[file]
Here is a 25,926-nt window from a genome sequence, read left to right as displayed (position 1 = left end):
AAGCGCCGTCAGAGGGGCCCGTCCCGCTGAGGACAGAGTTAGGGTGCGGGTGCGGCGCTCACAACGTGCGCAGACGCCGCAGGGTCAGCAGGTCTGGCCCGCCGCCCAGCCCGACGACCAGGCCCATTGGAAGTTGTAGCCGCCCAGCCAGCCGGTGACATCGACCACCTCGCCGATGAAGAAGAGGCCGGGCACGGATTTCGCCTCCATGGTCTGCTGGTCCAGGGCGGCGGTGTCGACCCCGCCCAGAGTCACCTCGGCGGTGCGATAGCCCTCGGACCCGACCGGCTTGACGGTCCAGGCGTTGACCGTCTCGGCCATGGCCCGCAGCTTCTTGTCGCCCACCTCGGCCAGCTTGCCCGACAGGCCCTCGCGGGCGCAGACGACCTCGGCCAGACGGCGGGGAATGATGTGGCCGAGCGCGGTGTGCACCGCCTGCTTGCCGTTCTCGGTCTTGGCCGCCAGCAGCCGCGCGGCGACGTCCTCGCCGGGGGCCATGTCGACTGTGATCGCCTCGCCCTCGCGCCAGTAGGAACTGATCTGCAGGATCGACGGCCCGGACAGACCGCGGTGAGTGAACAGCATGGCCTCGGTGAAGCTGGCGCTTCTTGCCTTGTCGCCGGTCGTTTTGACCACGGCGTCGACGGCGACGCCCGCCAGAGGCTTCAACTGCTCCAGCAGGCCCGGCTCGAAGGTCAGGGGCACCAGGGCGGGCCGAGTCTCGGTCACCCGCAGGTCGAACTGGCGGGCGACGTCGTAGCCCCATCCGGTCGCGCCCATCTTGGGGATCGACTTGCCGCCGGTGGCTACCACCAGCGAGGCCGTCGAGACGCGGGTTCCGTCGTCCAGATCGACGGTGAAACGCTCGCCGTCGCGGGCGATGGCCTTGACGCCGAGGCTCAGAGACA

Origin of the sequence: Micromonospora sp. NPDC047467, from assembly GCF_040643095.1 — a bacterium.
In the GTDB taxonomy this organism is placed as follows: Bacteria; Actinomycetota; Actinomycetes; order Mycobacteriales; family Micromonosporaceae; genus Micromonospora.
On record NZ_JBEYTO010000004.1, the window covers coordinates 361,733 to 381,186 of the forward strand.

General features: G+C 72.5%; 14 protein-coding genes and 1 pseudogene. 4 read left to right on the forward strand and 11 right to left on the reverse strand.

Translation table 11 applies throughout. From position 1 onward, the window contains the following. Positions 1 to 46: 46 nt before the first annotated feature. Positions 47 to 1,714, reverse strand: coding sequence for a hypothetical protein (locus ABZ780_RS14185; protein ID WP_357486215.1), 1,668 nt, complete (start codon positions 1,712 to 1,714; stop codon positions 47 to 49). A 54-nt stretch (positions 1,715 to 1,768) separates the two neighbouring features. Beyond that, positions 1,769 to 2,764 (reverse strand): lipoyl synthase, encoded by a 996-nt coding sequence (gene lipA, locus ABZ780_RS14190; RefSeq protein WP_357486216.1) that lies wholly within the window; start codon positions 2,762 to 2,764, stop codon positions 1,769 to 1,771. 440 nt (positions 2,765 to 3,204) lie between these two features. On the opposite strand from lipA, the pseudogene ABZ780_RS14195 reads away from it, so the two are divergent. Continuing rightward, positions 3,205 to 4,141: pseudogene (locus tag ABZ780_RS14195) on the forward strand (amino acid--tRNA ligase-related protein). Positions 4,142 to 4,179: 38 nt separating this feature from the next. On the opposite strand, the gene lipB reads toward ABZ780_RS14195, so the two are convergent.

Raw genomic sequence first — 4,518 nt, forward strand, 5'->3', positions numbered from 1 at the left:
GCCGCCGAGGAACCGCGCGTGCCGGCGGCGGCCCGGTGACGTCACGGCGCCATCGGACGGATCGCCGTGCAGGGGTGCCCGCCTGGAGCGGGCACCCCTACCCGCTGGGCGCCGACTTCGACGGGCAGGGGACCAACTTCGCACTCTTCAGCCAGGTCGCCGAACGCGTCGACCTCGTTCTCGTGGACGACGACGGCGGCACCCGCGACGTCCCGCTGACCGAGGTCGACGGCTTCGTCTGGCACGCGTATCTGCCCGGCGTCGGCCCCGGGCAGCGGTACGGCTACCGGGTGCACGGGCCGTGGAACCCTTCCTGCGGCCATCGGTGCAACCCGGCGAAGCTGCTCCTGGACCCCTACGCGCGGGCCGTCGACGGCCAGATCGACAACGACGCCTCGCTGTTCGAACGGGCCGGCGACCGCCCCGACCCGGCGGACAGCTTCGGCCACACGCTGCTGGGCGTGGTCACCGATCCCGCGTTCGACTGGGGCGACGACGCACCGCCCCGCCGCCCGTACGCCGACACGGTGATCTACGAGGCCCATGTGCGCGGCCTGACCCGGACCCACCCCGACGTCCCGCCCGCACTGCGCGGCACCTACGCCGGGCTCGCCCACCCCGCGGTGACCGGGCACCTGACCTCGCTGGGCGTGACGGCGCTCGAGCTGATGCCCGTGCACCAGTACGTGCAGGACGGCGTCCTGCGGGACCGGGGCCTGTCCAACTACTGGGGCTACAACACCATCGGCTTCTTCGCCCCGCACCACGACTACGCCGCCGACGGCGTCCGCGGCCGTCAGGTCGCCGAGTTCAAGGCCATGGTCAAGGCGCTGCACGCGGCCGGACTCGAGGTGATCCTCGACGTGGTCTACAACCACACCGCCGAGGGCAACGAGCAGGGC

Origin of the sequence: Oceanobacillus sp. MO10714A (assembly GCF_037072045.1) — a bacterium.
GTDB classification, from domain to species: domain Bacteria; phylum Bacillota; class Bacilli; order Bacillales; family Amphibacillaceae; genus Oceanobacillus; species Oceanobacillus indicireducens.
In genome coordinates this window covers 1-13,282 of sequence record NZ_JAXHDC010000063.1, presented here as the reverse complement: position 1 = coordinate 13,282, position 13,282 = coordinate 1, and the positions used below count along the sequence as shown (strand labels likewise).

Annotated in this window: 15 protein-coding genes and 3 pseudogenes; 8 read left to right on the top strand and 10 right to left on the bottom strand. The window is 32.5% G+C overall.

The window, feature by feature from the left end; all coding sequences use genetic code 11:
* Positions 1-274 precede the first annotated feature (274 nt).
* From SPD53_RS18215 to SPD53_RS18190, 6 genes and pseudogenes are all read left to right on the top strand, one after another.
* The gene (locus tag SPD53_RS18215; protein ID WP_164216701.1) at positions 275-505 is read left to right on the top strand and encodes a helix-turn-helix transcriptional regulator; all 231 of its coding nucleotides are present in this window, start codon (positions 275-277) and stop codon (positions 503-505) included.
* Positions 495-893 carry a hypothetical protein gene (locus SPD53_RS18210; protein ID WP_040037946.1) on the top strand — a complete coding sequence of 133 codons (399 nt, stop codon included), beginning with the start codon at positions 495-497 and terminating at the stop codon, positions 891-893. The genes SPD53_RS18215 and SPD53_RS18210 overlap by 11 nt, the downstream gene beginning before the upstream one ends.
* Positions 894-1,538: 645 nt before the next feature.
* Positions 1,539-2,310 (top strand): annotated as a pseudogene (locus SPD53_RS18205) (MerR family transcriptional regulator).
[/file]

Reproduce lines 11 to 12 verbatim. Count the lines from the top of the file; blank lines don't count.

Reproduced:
GTDB classification, from domain to species: domain Bacteria; phylum Bacillota; class Bacilli; order Bacillales; family Amphibacillaceae; genus Oceanobacillus; species Oceanobacillus indicireducens.
In genome coordinates this window covers 1-13,282 of sequence record NZ_JAXHDC010000063.1, presented here as the reverse complement: position 1 = coordinate 13,282, position 13,282 = coordinate 1, and the positions used below count along the sequence as shown (strand labels likewise).